The error we meant for readers to find this month was contained in this sentence in the article “Plan to Prosper”: “AMR Research found that SOX [Sarbanes-Oxley] compliance will cost companies an average of $6 billion in 2007.”

The problem was the word “average.” If the average of every company that complied with SOX was $6 billion, the total expenditure nationwide would be trillions of dollars. The original press release from AMR research read “… companies will spend $6.0 billion in 2007 on Sarbanes-Oxley (SOX) compliance.” So, it’s not average spending, but total spending under discussion.

This month’s “Do the Math” winner is Mike Hall. Mike wins a fabulous prize from woot.com.

Next month’s puzzle

The following doesn’t necessarily contain a math error, though it might. It could be wrong or accidentally right. First, read the press release, “Modest Health Care Quality Gains Outpaced by Spending” from the Agency for Healthcare Research and Quality: www.ahrq.gov/news/press/pr2008/qrdr07pr.htm (alternate: http://www.reuters.com/article/pressRelease/idUS256885+03-Mar-2008+PRN20080303). Then read the “Key Themes and Highlights From the National Healthcare Quality Report” at www.ahrq.gov/qual/nhqr07/Key.htm.

Tell us where the author of the press release went wrong, and you may win a marvelous prize. Send your entry to http://www.qualitydigest.com/contact?category=Comments.

Send us your math error. If we use it, you win a prize… such as it is.


New-Car Quality Index

Toyota Motor Corp. and Ford Motor Co. tied with three vehicles each in the Strategic Vision Total Quality Index (TQI). Toyota led with its Yaris, 4Runner, and Sequoia, while Ford led with the Edge, Mustang convertible, and F-250/350.

To get the rankings, which are derived from the responses of 20,655 new car buyers who bought 2008 models in September, October, and November of 2007, Strategic Vision calculated consumer responses to survey questions about reliability, vehicle characteristics, dealership experience, styling, interior and exterior design, and their overall perception of initial quality.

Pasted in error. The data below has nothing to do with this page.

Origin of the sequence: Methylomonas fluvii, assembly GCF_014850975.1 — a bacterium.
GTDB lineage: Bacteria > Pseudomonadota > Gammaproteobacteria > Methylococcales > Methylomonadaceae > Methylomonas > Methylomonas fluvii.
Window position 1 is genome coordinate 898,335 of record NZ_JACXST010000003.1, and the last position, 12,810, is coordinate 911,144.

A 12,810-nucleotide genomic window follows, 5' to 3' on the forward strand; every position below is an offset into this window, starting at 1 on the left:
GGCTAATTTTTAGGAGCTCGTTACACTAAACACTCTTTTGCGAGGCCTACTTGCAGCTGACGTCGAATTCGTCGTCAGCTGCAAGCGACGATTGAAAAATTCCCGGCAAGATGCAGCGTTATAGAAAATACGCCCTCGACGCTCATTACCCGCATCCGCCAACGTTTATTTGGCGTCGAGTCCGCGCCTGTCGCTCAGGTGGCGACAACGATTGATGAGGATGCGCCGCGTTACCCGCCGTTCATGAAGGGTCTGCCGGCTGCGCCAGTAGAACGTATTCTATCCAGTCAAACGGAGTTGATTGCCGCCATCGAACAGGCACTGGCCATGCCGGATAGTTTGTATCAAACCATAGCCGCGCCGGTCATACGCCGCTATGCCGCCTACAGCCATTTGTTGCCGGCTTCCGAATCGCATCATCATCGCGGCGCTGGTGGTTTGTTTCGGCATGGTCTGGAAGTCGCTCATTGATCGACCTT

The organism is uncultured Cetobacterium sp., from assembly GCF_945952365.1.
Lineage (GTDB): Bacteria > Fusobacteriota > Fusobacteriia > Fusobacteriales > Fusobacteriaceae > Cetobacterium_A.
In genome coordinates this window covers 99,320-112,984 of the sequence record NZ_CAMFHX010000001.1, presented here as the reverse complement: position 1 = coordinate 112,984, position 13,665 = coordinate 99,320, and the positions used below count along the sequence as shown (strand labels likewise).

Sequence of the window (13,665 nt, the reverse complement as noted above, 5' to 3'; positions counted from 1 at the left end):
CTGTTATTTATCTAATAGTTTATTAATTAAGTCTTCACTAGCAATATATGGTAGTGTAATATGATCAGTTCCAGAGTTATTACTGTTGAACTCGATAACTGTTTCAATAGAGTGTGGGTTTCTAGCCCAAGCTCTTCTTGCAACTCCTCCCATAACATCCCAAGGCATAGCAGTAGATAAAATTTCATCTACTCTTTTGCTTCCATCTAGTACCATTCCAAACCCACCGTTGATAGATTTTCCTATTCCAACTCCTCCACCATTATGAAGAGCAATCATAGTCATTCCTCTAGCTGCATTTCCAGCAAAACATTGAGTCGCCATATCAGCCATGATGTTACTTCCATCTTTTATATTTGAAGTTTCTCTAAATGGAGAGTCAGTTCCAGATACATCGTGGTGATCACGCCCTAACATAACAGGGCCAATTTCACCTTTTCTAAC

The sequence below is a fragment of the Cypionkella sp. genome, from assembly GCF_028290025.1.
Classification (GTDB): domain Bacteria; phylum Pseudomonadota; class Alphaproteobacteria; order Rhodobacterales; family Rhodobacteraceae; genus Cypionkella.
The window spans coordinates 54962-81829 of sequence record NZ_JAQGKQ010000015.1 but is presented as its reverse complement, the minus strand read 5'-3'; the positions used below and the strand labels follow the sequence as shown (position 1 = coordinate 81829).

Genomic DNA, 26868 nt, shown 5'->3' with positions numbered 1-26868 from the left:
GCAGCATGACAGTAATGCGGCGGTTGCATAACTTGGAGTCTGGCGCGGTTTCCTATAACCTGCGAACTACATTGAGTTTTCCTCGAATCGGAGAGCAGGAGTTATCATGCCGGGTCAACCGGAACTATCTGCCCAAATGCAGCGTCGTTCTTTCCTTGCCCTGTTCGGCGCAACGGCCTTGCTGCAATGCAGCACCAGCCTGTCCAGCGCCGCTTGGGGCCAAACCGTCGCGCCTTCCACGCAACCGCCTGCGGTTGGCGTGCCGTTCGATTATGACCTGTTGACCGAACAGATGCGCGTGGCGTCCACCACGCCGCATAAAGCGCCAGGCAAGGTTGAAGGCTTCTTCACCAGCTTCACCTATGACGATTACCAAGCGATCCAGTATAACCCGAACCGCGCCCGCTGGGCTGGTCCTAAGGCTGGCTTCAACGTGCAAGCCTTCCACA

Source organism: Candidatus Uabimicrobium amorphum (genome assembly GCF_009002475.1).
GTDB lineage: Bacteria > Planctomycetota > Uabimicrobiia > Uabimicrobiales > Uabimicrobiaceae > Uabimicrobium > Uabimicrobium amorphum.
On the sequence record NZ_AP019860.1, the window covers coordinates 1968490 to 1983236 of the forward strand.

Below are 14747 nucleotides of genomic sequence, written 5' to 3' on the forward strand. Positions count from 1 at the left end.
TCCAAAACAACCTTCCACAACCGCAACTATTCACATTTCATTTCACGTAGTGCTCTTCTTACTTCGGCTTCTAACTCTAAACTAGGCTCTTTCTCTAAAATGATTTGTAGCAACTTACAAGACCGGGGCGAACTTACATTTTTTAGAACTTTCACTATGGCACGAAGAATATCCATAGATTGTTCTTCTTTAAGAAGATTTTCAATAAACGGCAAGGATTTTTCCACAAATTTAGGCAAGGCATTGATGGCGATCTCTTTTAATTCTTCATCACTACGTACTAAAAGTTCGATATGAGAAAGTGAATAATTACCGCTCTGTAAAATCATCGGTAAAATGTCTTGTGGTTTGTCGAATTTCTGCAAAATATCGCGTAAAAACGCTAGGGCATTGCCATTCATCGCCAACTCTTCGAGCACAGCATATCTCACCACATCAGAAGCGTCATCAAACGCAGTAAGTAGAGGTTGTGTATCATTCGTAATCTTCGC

Mercedes, Honda, and Chevrolet brands each had two leaders: Mercedes leading with the S-Class and SL, Honda with the Odyssey and Ridgeline, and Chevrolet with the Corvette convertible and a tie with itself for its full-size trucks, the Avalanche and Silverado.

“Over the past quarter century in the United States, customer perceptions of quality of domestic and Asian manufacturers underwent large swings,” says Alexander Edwards, president of Strategic Vision’s automotive division. “Today, it doesn’t matter if you are a Toyota or a Ford, BMW or Hyundai; each manufacturer has the opportunity and mandate to produce a product with the right ‘cues of quality’--those product attributes that signal quality and create customer trust--and present vehicles that have a greater impact on the purchase decision.”

For more information, visit www.strategicvision.com/pressrelease.php?pr=31.


Customers Unhappy with Airports

Affected by flight delays, air traffic issues, and staff and service cutbacks, customer satisfaction with airports is down significantly, according to the 2008 North America Airport Satisfaction Study, recently released by J.D. Power and Associates.

The study, which coincided with notably high rates of flight delays between April 2007 and May 2008, found that overall satisfaction is 675 on a 1,000-point scale--down 14 points from 2007. More than one in five passengers surveyed reported experiencing a delay.

“Those airports that are best equipped to handle delayed passengers with comfortable seating, a variety of food and beverage options, and restrooms located near departure gates are the ones that will perform better in customer satisfaction in these trying times,” says Jim Gaz, senior director of travel and entertainment at J.D. Power and Associates. “When delayed passengers arrive at their destination airports, they are seeking efficient service at baggage claim and an expedient exit. Any additional inconveniences will only compound their dissatisfaction with the airport experience.”

Service inconsistencies in the security-check process from airport to airport also caused lowered satisfaction ratings compared with 2007.

The 2008 North America Airport Satisfaction Study is based on responses from more than 21,165 passengers who took a round-trip flight between April 2007 and March 2008. Each passenger evaluated up to three airports for a total of more than 36,500 evaluations.

For more information, visit www.jdpower.com/corporate/news/releases/pressrelease.aspx?ID=2008050.


Internet Pharmacy Verification

LegitScript LLC, of Arlington, Virginia, has launched a comprehensive new internet pharmacy verification and information service at legitscript.com.

The free service includes a search engine that allows users to determine whether an online pharmacy meets recognized standards of quality and safe business practices.

“To confirm compliance with our standards, we first examine publicly available information, including the pharmacy’s license status in all 50 states, the pharmacists’ license status in all required states, and the DEA registration status, which permits the pharmacy to dispense controlled-substance prescription drugs,” says John Horton, LegitScript founder and president.

The National Association of Boards of Pharmacy, which represents all state pharmacy boards in the United States, recognizes LegitScript’s verification standards.